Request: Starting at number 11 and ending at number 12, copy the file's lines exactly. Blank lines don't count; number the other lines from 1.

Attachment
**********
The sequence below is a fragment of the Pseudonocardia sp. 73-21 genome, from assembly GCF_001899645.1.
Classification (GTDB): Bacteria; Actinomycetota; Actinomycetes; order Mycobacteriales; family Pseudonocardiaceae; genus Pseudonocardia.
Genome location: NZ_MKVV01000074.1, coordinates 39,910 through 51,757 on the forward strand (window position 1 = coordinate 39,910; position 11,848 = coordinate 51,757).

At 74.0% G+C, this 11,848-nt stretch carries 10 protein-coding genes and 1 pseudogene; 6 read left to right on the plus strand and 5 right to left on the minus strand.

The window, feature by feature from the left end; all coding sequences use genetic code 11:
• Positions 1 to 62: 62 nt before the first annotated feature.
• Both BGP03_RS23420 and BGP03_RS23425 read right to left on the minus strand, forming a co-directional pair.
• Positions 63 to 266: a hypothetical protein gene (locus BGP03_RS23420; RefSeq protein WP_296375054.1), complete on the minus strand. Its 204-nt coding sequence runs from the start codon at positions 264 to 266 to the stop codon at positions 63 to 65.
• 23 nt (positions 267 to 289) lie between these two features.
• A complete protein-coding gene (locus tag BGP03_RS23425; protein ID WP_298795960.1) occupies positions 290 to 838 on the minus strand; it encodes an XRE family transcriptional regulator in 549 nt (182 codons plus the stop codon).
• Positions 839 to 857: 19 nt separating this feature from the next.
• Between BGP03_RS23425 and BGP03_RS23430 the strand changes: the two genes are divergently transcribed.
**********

• Positions 839 to 857: 19 nt separating this feature from the next.
• Between BGP03_RS23425 and BGP03_RS23430 the strand changes: the two genes are divergently transcribed.